Neo-pro Interview: Rick Novy

Interview with Rick Novy

 

It’s Thursday, so here’s an interview!

Who are you?  What’s your genre/history/etc?

Rick: Rick Novy, I write mostly science fiction but stray into other spec fic areas from time to time.  I have something like 40 short stories published, but I’m still missing that third SFWA-eligible sale, though I do have a third pro sale to a non-eligible market.  I also occasionally write non-fiction, usually science or technology aimed at the non-scientist.

I have also edited two anthologies, Ergosphere and 2020 Visions,both from M-Brane Press.

What’s your Race score?

Rick: Very low at the moment, though my high-watermark is around 55.  I had an extremely difficult life situation for about 3 years that sharply curtailed my productivity, and it took about an additional 2 years to recover from it.  I have been coasting on all those stories for half a decade without refilling the tank.  While I have a few new short stories in circulation right now, most of my recent efforts have been long fiction.  I made the decision to become an indie author, so in many ways the Race is no longer a relevant benchmark for me.

When did you “get serious” about being a writer?
Rick: The day I decided I would finish my novel no matter what.  that would be around October 2004.
What are your goals with your writing?

Rick: Foremost, I want to entertain.  I’d also like to make a living at it, and assuming the indie model I have in mind holds true, I think that is a real possibility.

Where do you see your career in 5 years?

Rick: My goal at the moment is focused on long fiction, and I believe I can produce 3 to 4 novels per year. That included all the publishing aspects also.  If I can sustain that pace, I would have 23 novels out (including the three I am trying to finish this year and starting the clock on Jan 1)

Do you have a particular story or idea you are dying to write? Or, if you could write a tie-in to any established universe/franchise, what would it be?

Rick: Two very different questions.  I have a lot of ideas that are in the queue for novels. I have a list taped to my computer desk that is 7 novels deep. I have another list that 8 deep set in the same universe, most of which does not overlap the first list.  I have lots of ideas for long fiction.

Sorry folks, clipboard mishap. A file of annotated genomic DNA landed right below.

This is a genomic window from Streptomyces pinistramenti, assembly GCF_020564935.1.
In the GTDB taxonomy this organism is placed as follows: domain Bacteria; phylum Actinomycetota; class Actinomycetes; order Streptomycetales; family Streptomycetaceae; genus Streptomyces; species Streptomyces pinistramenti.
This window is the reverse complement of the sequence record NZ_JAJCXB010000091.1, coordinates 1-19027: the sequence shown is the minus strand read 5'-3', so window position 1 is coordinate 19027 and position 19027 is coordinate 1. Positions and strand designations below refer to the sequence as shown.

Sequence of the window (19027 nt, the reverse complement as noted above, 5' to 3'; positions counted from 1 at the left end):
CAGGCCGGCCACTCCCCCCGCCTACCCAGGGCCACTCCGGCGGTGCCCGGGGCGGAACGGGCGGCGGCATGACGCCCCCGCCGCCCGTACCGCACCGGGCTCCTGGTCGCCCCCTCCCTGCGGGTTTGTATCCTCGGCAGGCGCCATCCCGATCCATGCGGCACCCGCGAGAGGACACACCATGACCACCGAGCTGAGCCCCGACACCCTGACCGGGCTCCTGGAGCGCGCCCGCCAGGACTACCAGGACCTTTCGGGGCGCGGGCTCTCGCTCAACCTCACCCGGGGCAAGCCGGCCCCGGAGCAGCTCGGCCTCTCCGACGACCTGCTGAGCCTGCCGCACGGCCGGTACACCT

I would someday love to write a Doctor Who novel, a Star Trek (TOS) novel, and a Star Wars novel.  The first two I could handle, but I suspect there is so much non-cannon material for Star Wars that I would never be able to be consistent in that universe.

What are your hobbies outside writing?

Rick: More than I have time for. Probably the most visible is that I am a fishkeeper. Today I have 11 fish tanks set up for various species. Some for breeding, some just to have that fish around.  It can be a lot of work if you don’t keep up with the water changes, but if you stay on it, it’s not bad.  Benefit of so many tanks is if I have a health problem in one tank, I still have a bunch of healthy tanks so I don’t get as upset about it.

What’s your writing process like?

Rick: Fits and starts.  I don’t outline on paper–much of that happens in my head.  I pick benchmarks in the story and I let the characters get to them however they get there.  I like to write regularly but as long as I am being productive on some aspect of the business I’m satisfied.

For novels, I use a spreadsheet I got from David Gerrold to track my progress.  I find it helps to pull me through my word count for the day.  I enter my word count and time writing into the sheet at regular intervals.  Watching the daily tally add up (and how quickly it can add up) encourages me to add more.  It’s basically tricking myself into being productive,but it works for me.

What’s been toughest about your journey so far as a writer?  How do you keep yourself going?

Rick: Distractions. I have a lot of them and it’s usually the writing time that is sacrificed to do other things–other people’s demands on my time.  Motivation has never really been much of a problem for me. I’m self-motivated and I believe in my work.  One of the benefits of making the decision to become an indie author is that I have no roadblocks to publication other than my own.  That has been a serious motivator to be productive because I control a lot more of the business. I have become the one who puts up the most roadblocks because when I’m productive, I grow a body of work.

Any tips or tricks you’ve figured out for improving your writing?

Rick: Read and write, and do both a lot. Submit, submit, submit. Subscribe to Heinlein’s rules. don’t let anybody tell you that you can’t do it.

And finally, got anything you want to pimp?

Rick: Neanderthal Swan Song is my first novel. It’s available all over. My website www.ricknovy.com, Amazon, Smashwords, Barnes & noble, CreateSpace.

Thanks to Rick for participating!

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